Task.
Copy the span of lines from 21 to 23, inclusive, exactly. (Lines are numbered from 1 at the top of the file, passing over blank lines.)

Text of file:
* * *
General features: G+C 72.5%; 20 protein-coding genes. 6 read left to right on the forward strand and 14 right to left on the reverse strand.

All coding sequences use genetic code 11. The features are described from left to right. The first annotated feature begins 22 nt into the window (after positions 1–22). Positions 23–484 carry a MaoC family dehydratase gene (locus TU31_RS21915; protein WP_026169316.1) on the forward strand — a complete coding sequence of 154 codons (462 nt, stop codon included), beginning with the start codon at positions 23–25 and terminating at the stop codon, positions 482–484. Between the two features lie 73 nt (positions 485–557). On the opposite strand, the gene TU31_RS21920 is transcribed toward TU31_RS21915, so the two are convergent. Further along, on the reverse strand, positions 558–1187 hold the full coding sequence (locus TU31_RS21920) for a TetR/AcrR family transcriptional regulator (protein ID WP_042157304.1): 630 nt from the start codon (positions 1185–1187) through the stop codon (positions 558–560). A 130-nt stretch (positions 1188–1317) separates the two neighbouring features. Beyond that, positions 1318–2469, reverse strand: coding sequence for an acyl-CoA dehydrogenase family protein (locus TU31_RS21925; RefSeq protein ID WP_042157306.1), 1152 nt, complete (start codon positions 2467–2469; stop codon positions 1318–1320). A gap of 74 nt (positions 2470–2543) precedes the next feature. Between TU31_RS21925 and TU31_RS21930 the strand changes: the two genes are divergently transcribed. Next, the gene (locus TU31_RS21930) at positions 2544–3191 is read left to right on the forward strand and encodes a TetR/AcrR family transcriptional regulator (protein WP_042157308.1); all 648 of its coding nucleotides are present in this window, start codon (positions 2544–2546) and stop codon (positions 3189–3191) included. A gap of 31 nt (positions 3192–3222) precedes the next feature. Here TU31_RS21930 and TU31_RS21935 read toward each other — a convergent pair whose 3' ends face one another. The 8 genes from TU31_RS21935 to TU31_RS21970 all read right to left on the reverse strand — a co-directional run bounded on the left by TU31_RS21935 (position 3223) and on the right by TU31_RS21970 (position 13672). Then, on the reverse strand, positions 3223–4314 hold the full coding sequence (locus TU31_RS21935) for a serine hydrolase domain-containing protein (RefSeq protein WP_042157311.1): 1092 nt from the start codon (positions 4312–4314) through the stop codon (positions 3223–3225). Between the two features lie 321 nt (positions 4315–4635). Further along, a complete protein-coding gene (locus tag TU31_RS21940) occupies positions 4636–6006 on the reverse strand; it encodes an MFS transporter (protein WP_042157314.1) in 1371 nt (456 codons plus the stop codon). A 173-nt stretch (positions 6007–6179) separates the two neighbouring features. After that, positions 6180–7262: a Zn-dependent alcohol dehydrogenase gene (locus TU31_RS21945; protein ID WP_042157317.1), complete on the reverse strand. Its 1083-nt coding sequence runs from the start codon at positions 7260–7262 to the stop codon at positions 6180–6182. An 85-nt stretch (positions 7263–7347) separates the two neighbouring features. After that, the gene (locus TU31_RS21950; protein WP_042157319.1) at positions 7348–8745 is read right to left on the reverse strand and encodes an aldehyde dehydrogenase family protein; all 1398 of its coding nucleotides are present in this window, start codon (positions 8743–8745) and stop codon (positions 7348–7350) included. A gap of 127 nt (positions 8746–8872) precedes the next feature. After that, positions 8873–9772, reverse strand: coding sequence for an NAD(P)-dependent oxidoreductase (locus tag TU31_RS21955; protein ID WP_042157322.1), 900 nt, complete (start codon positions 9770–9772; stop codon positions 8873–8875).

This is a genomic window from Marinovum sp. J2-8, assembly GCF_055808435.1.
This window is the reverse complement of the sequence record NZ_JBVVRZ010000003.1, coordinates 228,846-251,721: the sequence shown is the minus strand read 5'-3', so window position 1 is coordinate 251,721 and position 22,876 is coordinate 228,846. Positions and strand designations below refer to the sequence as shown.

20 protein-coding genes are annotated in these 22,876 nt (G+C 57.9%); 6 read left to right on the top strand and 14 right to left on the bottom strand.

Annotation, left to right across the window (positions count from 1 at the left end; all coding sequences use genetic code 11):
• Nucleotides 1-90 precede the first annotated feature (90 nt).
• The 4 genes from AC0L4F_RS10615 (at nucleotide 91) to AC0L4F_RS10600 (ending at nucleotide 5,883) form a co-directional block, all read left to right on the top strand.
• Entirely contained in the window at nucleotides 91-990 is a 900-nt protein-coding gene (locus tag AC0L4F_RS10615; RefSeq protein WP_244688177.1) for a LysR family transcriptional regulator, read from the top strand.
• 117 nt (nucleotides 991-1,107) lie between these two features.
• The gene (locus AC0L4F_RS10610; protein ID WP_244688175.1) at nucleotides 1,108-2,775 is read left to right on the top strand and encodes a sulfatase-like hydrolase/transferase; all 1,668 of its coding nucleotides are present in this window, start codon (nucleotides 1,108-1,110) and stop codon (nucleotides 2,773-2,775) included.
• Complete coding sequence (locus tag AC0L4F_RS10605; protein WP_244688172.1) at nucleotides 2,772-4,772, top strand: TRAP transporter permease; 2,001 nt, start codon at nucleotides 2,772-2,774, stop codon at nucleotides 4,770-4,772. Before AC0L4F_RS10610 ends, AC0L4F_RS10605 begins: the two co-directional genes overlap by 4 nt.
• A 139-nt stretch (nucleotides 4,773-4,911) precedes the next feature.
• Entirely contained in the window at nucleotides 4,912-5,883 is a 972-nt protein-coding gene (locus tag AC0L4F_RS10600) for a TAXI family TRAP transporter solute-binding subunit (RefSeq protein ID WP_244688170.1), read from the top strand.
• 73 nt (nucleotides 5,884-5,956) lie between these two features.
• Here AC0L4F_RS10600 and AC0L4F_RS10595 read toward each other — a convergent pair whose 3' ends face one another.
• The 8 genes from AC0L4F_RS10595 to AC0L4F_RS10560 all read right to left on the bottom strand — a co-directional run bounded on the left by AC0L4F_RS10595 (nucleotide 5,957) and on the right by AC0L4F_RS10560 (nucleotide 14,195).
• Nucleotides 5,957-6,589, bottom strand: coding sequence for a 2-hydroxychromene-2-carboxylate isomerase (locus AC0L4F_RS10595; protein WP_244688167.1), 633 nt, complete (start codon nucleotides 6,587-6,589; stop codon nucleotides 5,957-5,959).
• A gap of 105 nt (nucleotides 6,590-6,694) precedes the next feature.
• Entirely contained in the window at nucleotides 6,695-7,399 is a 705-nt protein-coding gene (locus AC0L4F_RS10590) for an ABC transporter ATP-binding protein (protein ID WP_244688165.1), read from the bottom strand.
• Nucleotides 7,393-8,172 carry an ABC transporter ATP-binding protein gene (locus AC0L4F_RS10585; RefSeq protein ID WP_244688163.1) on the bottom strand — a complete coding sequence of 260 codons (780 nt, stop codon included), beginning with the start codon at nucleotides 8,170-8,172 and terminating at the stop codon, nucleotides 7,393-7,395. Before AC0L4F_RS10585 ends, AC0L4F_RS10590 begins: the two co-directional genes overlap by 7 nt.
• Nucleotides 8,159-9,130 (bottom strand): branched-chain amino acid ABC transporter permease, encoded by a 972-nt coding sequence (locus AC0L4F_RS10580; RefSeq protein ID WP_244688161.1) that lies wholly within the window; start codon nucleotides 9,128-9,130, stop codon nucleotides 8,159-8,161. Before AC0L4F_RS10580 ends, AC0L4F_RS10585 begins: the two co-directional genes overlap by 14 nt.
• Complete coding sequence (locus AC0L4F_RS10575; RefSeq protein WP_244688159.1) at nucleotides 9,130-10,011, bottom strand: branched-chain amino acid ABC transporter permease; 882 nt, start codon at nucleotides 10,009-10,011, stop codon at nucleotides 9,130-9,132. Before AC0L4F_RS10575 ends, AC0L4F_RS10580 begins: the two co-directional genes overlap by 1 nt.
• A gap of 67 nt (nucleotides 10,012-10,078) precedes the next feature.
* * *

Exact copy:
• Nucleotides 7,393-8,172 carry an ABC transporter ATP-binding protein gene (locus AC0L4F_RS10585; RefSeq protein ID WP_244688163.1) on the bottom strand — a complete coding sequence of 260 codons (780 nt, stop codon included), beginning with the start codon at nucleotides 8,170-8,172 and terminating at the stop codon, nucleotides 7,393-7,395. Before AC0L4F_RS10585 ends, AC0L4F_RS10590 begins: the two co-directional genes overlap by 7 nt.
• Nucleotides 8,159-9,130 (bottom strand): branched-chain amino acid ABC transporter permease, encoded by a 972-nt coding sequence (locus AC0L4F_RS10580; RefSeq protein ID WP_244688161.1) that lies wholly within the window; start codon nucleotides 9,128-9,130, stop codon nucleotides 8,159-8,161. Before AC0L4F_RS10580 ends, AC0L4F_RS10585 begins: the two co-directional genes overlap by 14 nt.
• Complete coding sequence (locus AC0L4F_RS10575; RefSeq protein WP_244688159.1) at nucleotides 9,130-10,011, bottom strand: branched-chain amino acid ABC transporter permease; 882 nt, start codon at nucleotides 10,009-10,011, stop codon at nucleotides 9,130-9,132. Before AC0L4F_RS10575 ends, AC0L4F_RS10580 begins: the two co-directional genes overlap by 1 nt.